Google has tapped a partnership with a prominent healthcare services company to advance its healthcare software services offerings. But a new report alleges the data being used for the project comes from the health records of tens of millions of people who have no idea their data is being used by Google for this purpose.
The Wall Street Journal reported Monday that the tech giant partnered with Ascension, a non-profit and Catholic health systems company, on the program code-named “Project Nightingale.” According to the Journal, Google began its initiative with Ascension last year, and it involves everything from diagnoses, lab results, birth dates, patient names, and other personal health data – all of it reportedly handed over to Google without first notifying patients or doctors. The Journal said this amounts to data on millions of Americans spanning 21 states.
“By working in partnership with leading healthcare systems like Ascension, we hope to transform the delivery of healthcare through the power of the cloud, data analytics, machine learning, and modern productivity tools – ultimately improving outcomes, reducing costs, and saving lives,” Tariq Shaukat, president of Google Cloud, said in a statement.
Beyond the alarming reality that a tech company can collect data about people without their knowledge for its own uses, the Journal noted it’s legal under the Health Insurance Portability and Accountability Act (HIPAA). When reached for comment, representatives for both companies pointed Gizmodo to a press release about the relationship, which the Journal stated was published after its report, that states: “All work related to Ascension’s engagement with Google is HIPAA compliant and underpinned by a robust data security and protection effort and adherence to Ascension’s strict requirements for data handling.”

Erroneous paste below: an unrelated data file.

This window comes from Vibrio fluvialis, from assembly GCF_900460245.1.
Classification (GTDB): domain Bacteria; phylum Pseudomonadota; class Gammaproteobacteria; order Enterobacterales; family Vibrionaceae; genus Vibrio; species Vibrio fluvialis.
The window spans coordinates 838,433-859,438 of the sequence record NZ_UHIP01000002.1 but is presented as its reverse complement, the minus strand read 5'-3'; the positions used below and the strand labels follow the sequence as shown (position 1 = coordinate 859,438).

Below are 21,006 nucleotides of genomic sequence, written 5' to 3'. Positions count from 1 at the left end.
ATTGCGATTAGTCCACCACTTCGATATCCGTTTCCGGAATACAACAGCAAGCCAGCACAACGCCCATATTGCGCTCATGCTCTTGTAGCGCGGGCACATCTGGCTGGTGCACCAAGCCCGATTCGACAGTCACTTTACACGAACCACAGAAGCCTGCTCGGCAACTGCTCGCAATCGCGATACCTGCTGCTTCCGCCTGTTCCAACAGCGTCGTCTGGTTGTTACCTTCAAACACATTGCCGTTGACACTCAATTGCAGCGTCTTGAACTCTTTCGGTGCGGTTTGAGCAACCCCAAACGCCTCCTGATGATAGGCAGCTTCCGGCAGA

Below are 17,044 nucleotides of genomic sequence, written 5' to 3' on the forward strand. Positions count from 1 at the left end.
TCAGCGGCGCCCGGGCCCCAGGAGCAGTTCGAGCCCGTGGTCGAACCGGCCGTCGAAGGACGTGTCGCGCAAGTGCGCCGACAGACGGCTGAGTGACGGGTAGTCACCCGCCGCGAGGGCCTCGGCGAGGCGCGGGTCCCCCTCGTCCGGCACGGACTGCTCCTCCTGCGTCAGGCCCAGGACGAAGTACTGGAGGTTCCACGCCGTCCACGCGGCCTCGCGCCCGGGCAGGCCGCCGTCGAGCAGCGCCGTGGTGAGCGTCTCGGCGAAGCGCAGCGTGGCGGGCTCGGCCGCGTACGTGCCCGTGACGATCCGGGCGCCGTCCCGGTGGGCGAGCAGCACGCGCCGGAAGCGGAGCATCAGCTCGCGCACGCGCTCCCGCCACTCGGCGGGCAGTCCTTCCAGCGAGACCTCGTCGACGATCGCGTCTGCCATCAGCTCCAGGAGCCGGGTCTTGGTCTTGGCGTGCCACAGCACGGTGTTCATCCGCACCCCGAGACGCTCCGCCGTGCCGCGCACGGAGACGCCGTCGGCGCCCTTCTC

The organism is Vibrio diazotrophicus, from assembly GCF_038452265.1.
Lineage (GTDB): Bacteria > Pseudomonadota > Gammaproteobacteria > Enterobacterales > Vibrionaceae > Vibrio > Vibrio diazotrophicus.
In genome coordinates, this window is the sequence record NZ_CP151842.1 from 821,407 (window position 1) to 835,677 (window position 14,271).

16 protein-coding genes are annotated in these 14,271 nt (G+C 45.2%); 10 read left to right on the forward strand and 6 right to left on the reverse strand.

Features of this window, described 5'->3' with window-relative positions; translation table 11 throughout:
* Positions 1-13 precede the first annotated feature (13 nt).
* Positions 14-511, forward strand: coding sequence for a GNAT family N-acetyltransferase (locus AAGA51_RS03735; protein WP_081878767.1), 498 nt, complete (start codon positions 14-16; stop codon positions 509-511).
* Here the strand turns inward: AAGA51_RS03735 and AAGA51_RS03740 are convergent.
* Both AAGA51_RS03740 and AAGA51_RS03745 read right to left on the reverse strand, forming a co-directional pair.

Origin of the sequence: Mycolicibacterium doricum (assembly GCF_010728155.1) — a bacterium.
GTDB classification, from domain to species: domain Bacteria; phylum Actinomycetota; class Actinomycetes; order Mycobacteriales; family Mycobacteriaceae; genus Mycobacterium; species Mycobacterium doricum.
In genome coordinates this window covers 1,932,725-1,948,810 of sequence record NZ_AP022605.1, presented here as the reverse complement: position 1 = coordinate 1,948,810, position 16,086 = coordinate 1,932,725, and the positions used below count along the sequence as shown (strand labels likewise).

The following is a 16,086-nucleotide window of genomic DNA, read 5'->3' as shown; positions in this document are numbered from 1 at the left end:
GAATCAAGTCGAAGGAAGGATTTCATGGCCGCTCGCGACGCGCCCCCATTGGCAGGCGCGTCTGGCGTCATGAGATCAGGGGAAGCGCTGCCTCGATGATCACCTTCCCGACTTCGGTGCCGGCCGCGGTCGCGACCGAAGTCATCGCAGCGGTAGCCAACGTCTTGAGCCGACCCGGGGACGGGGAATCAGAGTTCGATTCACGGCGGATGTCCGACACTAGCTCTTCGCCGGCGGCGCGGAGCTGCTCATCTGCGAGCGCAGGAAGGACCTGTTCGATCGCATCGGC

Still, the Journal report raises concerns about whether the data handling is indeed as secure as both companies appear to think it is. Citing a source familiar with the matter as well as related documents, at least 150 employees at Google have access to a significant portion of the health data Ascension handed over on millions of people.
Google hasn’t exactly proven itself to be infallible when it comes to protecting user data. Remember when Google+ users had their data exposed and Google did nothing to alert in order to shield its own ass? Or when a Google contractor leaked more than a thousand Assistant recordings, and the company defended itself by claiming that most of its audio snippets aren’t reviewed by humans? Not exactly the kind of stuff you want to read about a company that may have your medical history on hand.
At the very least this seems another massive ethical oversight on the part of Google and Ascension, considering most people who visit the doctor expect what happens there to remain between them and their practicing physician. At worst, it has the potential to be a massive privacy risk for any number of individuals whose data is accessible to dozens of employees at the company. Let’s hope it’s not the latter.
Featured image: Leon Neal (Getty)